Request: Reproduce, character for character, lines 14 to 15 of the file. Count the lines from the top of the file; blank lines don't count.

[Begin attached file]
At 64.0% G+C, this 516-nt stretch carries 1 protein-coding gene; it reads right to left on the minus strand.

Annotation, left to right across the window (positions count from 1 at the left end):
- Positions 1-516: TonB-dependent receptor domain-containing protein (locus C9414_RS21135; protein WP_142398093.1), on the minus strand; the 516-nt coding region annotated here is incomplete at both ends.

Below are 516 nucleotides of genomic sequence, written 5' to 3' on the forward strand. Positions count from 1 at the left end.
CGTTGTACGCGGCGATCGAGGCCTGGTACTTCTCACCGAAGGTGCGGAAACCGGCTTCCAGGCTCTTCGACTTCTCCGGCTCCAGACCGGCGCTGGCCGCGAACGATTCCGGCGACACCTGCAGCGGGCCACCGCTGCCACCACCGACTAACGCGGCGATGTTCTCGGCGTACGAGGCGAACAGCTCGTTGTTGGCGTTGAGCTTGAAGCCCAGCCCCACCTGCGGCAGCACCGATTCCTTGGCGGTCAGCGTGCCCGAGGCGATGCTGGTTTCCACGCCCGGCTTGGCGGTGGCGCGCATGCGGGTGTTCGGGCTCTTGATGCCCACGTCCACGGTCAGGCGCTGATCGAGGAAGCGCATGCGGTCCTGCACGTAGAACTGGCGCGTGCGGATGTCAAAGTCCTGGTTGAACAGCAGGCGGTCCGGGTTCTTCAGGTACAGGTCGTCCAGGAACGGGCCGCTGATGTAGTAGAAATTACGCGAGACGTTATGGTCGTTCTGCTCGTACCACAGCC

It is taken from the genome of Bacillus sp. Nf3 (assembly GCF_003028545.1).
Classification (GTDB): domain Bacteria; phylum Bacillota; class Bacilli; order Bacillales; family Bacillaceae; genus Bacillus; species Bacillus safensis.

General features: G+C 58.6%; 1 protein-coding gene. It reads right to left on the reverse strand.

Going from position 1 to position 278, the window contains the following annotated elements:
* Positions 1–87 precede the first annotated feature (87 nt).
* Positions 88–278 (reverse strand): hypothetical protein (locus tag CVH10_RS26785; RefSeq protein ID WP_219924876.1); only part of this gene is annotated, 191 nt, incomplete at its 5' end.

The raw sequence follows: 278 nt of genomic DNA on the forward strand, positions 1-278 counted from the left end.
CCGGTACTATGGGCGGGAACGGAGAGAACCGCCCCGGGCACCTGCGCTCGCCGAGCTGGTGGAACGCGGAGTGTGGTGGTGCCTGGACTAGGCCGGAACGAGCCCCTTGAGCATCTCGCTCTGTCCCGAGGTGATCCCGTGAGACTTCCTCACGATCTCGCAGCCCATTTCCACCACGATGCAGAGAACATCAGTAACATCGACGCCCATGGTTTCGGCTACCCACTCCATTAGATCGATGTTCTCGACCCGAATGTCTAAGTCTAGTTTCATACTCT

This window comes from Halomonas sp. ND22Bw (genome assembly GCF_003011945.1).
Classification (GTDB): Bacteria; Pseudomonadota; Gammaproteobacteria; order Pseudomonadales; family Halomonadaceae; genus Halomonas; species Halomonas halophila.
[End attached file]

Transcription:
This window comes from Halomonas sp. ND22Bw (genome assembly GCF_003011945.1).
Classification (GTDB): Bacteria; Pseudomonadota; Gammaproteobacteria; order Pseudomonadales; family Halomonadaceae; genus Halomonas; species Halomonas halophila.